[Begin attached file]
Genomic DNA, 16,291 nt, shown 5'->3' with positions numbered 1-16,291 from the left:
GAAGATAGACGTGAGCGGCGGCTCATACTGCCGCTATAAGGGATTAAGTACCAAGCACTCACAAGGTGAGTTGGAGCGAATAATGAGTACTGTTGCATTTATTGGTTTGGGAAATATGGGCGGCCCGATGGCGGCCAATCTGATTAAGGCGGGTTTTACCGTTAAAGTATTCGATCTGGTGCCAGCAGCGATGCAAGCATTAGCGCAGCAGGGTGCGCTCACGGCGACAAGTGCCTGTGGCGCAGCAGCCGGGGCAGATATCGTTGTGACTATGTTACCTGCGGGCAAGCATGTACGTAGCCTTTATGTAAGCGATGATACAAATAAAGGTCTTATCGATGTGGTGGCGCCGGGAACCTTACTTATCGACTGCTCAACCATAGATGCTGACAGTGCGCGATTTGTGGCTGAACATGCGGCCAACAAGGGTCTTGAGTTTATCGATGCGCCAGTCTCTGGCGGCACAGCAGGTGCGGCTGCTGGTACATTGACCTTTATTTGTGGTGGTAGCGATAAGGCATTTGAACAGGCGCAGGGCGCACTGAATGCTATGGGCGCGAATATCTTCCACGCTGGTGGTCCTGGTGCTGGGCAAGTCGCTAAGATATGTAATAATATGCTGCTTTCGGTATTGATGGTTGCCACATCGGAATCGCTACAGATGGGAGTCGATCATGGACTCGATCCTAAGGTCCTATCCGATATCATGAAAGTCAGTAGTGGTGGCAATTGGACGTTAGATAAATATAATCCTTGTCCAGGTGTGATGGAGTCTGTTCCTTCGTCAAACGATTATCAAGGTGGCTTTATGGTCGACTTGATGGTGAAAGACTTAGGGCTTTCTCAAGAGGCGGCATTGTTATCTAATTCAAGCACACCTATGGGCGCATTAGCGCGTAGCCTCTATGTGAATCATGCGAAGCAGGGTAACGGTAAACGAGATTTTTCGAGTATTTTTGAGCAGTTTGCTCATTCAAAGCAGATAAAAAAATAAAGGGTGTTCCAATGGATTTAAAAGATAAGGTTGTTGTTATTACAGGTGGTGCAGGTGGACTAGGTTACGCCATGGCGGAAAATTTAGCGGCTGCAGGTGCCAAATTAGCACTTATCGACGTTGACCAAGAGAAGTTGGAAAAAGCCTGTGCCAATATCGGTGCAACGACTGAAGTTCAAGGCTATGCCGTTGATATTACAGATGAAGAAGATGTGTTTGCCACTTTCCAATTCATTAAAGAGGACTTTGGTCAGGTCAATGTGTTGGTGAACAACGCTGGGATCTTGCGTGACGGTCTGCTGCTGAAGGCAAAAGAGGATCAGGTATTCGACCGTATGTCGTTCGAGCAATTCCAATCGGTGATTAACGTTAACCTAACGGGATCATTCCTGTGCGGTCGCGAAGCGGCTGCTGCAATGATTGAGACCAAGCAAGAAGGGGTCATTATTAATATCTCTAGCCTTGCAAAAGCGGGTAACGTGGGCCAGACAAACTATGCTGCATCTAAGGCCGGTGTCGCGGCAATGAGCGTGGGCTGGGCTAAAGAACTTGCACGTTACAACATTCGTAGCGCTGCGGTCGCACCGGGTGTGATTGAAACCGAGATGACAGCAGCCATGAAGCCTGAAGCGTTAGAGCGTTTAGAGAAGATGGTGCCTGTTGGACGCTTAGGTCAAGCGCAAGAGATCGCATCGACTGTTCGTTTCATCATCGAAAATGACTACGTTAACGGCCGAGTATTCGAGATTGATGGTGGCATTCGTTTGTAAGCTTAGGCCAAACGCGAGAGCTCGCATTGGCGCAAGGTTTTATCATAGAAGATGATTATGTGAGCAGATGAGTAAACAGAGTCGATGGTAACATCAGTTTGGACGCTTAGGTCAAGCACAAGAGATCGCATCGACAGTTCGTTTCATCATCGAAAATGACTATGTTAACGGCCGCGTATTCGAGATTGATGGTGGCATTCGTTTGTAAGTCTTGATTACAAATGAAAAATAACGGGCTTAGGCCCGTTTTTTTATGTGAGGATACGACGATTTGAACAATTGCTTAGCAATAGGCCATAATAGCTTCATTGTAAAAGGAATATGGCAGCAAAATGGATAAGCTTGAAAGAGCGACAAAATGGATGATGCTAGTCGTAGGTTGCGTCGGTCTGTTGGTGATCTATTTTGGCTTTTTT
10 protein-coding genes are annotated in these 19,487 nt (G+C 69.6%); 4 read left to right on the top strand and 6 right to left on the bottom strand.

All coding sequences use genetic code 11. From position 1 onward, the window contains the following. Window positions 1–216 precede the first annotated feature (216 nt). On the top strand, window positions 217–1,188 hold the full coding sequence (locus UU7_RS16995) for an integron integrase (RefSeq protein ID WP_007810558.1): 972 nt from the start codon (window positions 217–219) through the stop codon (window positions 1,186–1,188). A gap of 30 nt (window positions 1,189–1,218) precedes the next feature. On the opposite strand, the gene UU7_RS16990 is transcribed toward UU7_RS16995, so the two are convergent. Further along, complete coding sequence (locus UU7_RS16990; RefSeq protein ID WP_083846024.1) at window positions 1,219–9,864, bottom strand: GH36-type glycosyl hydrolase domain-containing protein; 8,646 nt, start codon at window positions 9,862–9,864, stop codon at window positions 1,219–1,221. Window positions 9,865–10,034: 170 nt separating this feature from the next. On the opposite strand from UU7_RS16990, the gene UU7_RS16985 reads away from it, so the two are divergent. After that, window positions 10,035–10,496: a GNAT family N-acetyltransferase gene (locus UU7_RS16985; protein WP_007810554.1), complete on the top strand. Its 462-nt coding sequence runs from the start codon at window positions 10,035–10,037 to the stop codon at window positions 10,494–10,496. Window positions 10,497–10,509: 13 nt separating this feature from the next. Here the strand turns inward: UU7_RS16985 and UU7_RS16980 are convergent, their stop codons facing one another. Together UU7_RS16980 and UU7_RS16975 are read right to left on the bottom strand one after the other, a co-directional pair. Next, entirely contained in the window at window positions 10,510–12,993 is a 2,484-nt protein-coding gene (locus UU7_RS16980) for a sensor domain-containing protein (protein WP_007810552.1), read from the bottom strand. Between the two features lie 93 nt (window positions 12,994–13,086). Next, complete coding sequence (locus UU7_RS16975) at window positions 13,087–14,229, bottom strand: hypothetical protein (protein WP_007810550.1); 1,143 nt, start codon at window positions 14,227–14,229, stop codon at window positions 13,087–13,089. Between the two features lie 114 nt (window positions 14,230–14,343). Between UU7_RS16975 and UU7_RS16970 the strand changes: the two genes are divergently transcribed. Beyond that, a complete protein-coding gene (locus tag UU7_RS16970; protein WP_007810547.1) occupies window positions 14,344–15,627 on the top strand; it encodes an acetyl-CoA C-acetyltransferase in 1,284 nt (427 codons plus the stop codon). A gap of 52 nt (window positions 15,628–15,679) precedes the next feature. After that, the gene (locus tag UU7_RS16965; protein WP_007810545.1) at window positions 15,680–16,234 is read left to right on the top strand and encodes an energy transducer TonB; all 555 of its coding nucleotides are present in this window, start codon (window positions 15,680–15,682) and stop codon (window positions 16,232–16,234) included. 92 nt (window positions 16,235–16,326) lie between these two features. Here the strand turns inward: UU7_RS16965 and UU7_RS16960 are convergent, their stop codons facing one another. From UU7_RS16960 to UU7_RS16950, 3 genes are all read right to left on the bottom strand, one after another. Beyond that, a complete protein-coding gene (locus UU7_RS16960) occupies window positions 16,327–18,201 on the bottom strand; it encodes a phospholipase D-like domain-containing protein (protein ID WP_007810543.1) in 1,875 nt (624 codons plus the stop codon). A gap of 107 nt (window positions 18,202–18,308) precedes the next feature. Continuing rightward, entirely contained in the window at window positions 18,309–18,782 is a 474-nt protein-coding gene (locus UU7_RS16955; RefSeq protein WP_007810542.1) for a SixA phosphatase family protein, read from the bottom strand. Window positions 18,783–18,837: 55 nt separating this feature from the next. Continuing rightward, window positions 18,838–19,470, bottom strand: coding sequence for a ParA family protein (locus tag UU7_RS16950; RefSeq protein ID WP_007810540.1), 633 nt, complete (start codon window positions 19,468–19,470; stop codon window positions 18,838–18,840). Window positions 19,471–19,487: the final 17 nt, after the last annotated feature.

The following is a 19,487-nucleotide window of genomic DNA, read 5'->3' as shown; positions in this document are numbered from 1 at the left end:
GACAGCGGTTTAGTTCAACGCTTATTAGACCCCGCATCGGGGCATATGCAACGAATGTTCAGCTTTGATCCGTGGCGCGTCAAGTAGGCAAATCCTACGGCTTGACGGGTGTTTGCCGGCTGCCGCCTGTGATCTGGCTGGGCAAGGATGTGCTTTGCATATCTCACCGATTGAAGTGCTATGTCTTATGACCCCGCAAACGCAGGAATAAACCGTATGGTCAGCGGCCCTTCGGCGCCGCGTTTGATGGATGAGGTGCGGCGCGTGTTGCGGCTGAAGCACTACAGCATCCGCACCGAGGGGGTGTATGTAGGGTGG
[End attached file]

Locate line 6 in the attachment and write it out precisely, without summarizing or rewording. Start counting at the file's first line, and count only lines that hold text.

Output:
GACAGCGGTTTAGTTCAACGCTTATTAGACCCCGCATCGGGGCATATGCAACGAATGTTCAGCTTTGATCCGTGGCGCGTCAAGTAGGCAAATCCTACGGCTTGACGGGTGTTTGCCGGCTGCCGCCTGTGATCTGGCTGGGCAAGGATGTGCTTTGCATATCTCACCGATTGAAGTGCTATGTCTTATGACCCCGCAAACGCAGGAATAAACCGTATGGTCAGCGGCCCTTCGGCGCCGCGTTTGATGGATGAGGTGCGGCGCGTGTTGCGGCTGAAGCACTACAGCATCCGCACCGAGGGGGTGTATGTAGGGTGG